Mass spectrum of methyl 5-eicosenoate

This and the next spectrum have similar ions as those for methyl oleate, especially the distinctive ions for [M-32]+, [M-74]+ and [M-116]+ are now at m/z = 292, 250 and 208, respectively, in the first.

The spectrum of methyl 13-docosenoate (also from meadowfoam oil) is -

Mass spectrum of methyl 13-docosenoate

Again the ions representing [M-32]+, [M-74]+ and [M-116]+ at m/z = 320, 278 and 236, respectively, stand out.

The mass spectrum of the shorter-chain methyl 9-dodecenoate (from milk fat) is –

Mass spectrum of methyl 9-dodecenoate

Analogous ions to those in the previous spectra are present, although the relative intensities are somewhat different as might be expected.

Note that the presence of an alicyclic ring reduces the molecular weight of a fatty acid by 2 amu in comparison to the corresponding straight-chain saturated fatty acid, i.e. the same amount as a double bond. While this is not a problem when ring structures are the end of the chain, methyl esters of cyclopropyl fatty acids have mass spectra that are virtually identical to those of monoenes with the same total number of carbon atoms (see the web page on Mass spectra of methyl esters of cyclic fatty acids). Where there is doubt, GC retention data are an important aid to identification.


Branched-Chain Monoenoic Fatty Acids

Methyl branches in saturated fatty acids produce distinctive cleavages in the mass spectra that permit characterization (see the relevant web page). However, few authentic spectra are available from branched-chain monoenes to allow anything other than speculation in interpretation. Unsaturated branched-chain fatty acids are occasionally encountered as minor components of marine lipid samples. The mass spectrum of methyl 15-methyl-hexadec-9-enoate (from a sponge) is -

Mass spectrum of methyl 15-methyl-hexadec-9-enoate

The ions at m/z = 235 ([M-47]+) and 227 ([M-55]+) and presumably those at m/z = 177 and 195 may be related in an unspecified way to the presence of the iso-methyl group, perhaps influenced by the presence of the double bond.

The mass spectrum of methyl 7-methyl-hexadec-6-enoate (from a jellyfish in this instance, but often present as a minor component in fish from warm seas) is -

Mass spectrum of methyl 7-methyl-hexadec-7-enoate

Unlike other monoenes, ions representing [M-32]+, [M-74]+ and [M-116]+ are small. It is tempting to suggest that the ions at m/z = 115 and 167 result simply from fragmentations between carbons 5 and 6 as illustrated. Evidence supporting this interpretation comes from the spectrum of the ethyl ester, where the ion at m/z = 167 remains, but that at m/z = 115 is replaced by one at m/z = 129. After publication here, this spectrum was illustrated in a paper by Fardin-Kia, A.R et al. (2013), together with that of methyl 7-methyl-octadec-6-enoate in which the ion at m/z = 167 is replaced by one at m/z = 195. The distinctive ions at m/z = 138 and 151 are present in the spectra both of the ethyl ester and of the 7-methyl-18:1 analogue also, so are presumed to result from a rearrangement of the carboxyl end of the molecule (with loss of at least a methoxyl/ethoxyl moiety).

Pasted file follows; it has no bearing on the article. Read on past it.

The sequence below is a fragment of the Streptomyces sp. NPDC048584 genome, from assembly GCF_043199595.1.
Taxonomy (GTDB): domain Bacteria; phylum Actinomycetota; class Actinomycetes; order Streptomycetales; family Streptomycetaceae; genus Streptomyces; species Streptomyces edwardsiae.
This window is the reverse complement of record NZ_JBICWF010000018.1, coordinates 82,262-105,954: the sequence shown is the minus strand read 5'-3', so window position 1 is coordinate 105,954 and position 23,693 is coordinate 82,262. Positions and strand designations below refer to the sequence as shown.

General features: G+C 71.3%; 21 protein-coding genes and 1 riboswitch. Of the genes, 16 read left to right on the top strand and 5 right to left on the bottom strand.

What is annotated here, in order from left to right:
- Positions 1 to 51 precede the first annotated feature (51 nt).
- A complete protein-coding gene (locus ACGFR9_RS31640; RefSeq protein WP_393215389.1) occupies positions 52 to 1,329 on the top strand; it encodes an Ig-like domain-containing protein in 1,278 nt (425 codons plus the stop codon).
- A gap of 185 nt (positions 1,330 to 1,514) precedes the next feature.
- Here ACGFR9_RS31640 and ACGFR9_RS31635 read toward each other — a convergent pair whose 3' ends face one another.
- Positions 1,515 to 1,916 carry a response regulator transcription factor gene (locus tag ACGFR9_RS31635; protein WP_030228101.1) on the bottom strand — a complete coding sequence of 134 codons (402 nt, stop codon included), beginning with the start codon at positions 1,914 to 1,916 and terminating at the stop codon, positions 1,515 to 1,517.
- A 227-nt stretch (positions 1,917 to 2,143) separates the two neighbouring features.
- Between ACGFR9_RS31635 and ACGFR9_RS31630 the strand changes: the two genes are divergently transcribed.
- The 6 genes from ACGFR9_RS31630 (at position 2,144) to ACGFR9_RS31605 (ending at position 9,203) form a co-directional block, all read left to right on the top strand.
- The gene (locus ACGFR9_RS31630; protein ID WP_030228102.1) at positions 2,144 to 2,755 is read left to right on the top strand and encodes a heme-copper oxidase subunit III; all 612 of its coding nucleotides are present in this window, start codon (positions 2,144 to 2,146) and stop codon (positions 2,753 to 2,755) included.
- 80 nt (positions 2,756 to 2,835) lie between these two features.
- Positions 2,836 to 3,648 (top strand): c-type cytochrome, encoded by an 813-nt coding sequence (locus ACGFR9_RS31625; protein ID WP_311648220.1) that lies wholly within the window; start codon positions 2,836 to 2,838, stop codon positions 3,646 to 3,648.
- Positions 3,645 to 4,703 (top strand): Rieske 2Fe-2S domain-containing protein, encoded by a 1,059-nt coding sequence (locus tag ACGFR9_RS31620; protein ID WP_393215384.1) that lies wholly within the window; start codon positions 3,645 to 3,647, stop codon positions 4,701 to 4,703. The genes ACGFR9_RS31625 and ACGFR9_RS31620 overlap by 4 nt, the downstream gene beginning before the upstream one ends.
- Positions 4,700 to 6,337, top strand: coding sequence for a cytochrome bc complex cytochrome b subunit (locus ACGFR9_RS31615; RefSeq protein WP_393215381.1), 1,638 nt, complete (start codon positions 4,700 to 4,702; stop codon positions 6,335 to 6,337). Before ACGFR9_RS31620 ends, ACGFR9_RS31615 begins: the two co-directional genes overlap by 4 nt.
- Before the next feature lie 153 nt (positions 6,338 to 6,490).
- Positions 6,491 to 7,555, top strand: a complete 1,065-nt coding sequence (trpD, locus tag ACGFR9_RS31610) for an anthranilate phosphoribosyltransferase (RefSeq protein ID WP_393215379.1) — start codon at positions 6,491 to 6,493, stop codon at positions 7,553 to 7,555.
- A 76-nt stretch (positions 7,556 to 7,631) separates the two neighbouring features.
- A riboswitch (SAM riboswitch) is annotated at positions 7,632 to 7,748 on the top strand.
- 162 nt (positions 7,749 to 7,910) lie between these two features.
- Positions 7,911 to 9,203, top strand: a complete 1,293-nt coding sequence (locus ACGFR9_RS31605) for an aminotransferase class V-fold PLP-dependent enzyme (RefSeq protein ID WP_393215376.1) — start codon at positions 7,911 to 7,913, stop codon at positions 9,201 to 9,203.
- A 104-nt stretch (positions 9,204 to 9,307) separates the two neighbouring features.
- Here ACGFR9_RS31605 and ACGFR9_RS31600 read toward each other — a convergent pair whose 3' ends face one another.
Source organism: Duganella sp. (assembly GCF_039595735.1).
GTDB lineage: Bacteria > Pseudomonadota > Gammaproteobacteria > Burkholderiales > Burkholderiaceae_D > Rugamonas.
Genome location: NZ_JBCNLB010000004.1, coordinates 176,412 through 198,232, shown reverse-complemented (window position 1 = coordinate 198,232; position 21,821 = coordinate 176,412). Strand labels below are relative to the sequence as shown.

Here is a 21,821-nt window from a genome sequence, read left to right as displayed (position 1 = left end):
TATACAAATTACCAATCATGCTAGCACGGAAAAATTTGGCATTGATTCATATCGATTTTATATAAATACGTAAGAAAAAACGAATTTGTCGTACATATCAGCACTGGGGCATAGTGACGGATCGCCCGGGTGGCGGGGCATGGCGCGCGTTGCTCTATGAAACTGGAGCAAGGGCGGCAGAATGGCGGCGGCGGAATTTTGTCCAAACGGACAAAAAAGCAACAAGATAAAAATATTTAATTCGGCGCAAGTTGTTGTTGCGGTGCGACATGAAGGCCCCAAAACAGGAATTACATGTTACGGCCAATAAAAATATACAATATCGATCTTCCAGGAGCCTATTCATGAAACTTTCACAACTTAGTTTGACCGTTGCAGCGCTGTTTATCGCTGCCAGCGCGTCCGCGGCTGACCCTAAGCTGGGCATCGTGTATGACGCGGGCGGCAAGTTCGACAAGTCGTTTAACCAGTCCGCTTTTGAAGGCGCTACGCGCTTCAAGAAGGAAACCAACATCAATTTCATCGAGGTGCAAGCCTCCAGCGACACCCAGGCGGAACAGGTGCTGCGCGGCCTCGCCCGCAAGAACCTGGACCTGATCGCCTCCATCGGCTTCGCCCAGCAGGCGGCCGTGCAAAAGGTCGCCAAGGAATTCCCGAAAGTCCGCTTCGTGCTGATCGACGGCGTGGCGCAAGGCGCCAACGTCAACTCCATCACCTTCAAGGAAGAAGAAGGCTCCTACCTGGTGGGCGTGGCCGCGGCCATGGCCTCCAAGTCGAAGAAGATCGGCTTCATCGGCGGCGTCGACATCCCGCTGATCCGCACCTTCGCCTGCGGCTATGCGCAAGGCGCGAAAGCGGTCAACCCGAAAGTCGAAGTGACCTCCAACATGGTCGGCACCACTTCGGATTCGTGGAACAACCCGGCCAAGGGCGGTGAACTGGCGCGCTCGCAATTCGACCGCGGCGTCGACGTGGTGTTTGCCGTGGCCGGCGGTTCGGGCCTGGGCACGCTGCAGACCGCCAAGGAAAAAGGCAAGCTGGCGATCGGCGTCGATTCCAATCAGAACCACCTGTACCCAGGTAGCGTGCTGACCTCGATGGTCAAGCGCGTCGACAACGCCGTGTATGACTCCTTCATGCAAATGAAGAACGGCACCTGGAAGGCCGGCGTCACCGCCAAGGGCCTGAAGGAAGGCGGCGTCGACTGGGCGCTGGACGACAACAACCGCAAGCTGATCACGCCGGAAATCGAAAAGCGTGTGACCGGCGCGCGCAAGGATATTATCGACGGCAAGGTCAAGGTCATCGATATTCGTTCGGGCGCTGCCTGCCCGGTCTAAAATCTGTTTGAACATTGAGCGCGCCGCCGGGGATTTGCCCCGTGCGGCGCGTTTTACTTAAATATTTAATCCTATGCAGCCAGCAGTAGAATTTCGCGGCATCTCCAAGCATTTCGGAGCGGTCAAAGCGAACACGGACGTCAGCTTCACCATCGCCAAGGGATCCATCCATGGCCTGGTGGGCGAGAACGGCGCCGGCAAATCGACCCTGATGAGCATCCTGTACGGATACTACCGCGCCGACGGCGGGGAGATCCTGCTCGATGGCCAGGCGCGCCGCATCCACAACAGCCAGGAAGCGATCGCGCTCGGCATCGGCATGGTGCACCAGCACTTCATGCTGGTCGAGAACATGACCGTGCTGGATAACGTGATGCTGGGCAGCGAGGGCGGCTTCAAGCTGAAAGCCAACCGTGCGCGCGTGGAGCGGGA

We also have the mass spectrum of the isoprenoid methyl 3,7,11,15-tetramethylhexadec-trans-2-enoate (phytenate) on file in the Archive Section.

Dimethyl disulfide adducts: To get round the problem of location of double bonds, it is possible to prepare specific derivatives of unsaturated fatty acids that 'fix' the double bond. Many have been described, but the only one to have stood the test of time is the dimethyl disulfide adduct, as this has excellent mass spectrometric properties and is prepared in a simple one-pot reaction (see the section on 'Mass spectra of methyl esters of fatty acids - further derivatization'). Alternatively, 3-pyridylcarbinol (‘picolinyl’) esters or DMOX or pyrrolidine derivatives can be utilized to locate double bonds, as described in some detail elsewhere in these web pages.

In addition, mass spectrometry with chemical ionization and acetonitrile as the reagent gas can enable both the position and geometry of a double bond to be determined, as reviewed by Brenna (2006). I have no personal experience of this methodology so cannot comment further.

Spectra of many more methyl esters of monoenoic fatty acids can be accessed from our Archive pages (without interpretation).


References


I also recommend - Christie, W.W. and Han, X. Lipid Analysis - Isolation, Separation, Identification and Lipidomic Analysis (4th edition), 446 pages (Oily Press, Woodhead Publishing and now Elsevier) (2010) - at Science Direct.

Credits/disclaimer Updated: March 23rd, 2017 Author: William W. Christie LipidWeb icon